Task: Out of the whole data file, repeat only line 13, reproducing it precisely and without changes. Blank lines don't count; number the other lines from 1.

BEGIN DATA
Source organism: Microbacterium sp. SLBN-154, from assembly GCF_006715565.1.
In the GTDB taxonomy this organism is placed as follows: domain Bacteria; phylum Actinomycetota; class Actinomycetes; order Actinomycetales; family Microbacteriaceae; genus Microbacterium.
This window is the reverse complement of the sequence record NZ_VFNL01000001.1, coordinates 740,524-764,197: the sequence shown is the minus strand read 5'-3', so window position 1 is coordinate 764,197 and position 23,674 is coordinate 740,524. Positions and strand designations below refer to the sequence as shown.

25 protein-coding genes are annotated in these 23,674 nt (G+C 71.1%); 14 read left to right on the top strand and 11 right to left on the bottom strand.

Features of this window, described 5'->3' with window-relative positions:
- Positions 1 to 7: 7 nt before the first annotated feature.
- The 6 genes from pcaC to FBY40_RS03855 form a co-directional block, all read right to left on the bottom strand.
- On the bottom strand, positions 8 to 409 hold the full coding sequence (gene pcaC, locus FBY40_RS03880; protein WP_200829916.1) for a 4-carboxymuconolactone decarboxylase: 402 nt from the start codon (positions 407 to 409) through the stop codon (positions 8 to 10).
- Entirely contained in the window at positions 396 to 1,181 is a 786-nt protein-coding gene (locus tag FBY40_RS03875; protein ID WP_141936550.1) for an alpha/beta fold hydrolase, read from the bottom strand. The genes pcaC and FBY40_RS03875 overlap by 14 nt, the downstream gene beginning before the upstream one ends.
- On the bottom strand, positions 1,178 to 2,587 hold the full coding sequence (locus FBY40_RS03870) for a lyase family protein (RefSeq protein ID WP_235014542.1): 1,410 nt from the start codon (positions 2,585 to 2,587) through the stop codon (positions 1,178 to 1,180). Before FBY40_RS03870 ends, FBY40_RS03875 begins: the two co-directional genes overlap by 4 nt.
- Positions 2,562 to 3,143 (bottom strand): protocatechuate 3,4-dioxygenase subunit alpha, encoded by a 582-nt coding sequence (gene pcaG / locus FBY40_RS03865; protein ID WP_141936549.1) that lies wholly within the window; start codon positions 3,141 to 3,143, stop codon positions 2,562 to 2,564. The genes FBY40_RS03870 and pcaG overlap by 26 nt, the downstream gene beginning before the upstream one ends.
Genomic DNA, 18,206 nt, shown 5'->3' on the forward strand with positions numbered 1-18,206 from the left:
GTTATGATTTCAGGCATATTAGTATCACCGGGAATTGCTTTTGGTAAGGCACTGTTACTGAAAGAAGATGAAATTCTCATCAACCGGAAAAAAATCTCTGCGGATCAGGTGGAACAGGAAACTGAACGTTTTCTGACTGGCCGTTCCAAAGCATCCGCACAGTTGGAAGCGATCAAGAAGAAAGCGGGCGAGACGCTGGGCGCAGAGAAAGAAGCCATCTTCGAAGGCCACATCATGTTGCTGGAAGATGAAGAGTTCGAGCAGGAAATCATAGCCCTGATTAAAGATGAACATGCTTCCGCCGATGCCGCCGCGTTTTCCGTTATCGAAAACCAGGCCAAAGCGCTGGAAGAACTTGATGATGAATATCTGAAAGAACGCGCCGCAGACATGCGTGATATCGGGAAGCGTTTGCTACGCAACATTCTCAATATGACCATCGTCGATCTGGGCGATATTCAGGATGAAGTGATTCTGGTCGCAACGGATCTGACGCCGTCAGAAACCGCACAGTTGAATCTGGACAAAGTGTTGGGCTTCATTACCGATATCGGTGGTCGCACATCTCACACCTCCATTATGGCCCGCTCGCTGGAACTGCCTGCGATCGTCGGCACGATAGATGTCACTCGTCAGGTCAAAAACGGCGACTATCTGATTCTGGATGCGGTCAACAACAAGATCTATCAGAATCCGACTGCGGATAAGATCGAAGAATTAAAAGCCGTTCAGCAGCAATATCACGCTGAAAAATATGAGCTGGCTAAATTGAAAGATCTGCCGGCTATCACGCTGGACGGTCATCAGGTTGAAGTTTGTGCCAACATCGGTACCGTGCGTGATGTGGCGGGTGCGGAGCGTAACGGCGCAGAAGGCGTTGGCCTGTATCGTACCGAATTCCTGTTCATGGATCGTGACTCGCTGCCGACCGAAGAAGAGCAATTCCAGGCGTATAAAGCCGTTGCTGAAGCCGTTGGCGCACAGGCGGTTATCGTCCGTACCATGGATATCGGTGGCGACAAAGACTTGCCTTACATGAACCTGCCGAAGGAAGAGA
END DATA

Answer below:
GTTATGATTTCAGGCATATTAGTATCACCGGGAATTGCTTTTGGTAAGGCACTGTTACTGAAAGAAGATGAAATTCTCATCAACCGGAAAAAAATCTCTGCGGATCAGGTGGAACAGGAAACTGAACGTTTTCTGACTGGCCGTTCCAAAGCATCCGCACAGTTGGAAGCGATCAAGAAGAAAGCGGGCGAGACGCTGGGCGCAGAGAAAGAAGCCATCTTCGAAGGCCACATCATGTTGCTGGAAGATGAAGAGTTCGAGCAGGAAATCATAGCCCTGATTAAAGATGAACATGCTTCCGCCGATGCCGCCGCGTTTTCCGTTATCGAAAACCAGGCCAAAGCGCTGGAAGAACTTGATGATGAATATCTGAAAGAACGCGCCGCAGACATGCGTGATATCGGGAAGCGTTTGCTACGCAACATTCTCAATATGACCATCGTCGATCTGGGCGATATTCAGGATGAAGTGATTCTGGTCGCAACGGATCTGACGCCGTCAGAAACCGCACAGTTGAATCTGGACAAAGTGTTGGGCTTCATTACCGATATCGGTGGTCGCACATCTCACACCTCCATTATGGCCCGCTCGCTGGAACTGCCTGCGATCGTCGGCACGATAGATGTCACTCGTCAGGTCAAAAACGGCGACTATCTGATTCTGGATGCGGTCAACAACAAGATCTATCAGAATCCGACTGCGGATAAGATCGAAGAATTAAAAGCCGTTCAGCAGCAATATCACGCTGAAAAATATGAGCTGGCTAAATTGAAAGATCTGCCGGCTATCACGCTGGACGGTCATCAGGTTGAAGTTTGTGCCAACATCGGTACCGTGCGTGATGTGGCGGGTGCGGAGCGTAACGGCGCAGAAGGCGTTGGCCTGTATCGTACCGAATTCCTGTTCATGGATCGTGACTCGCTGCCGACCGAAGAAGAGCAATTCCAGGCGTATAAAGCCGTTGCTGAAGCCGTTGGCGCACAGGCGGTTATCGTCCGTACCATGGATATCGGTGGCGACAAAGACTTGCCTTACATGAACCTGCCGAAGGAAGAGA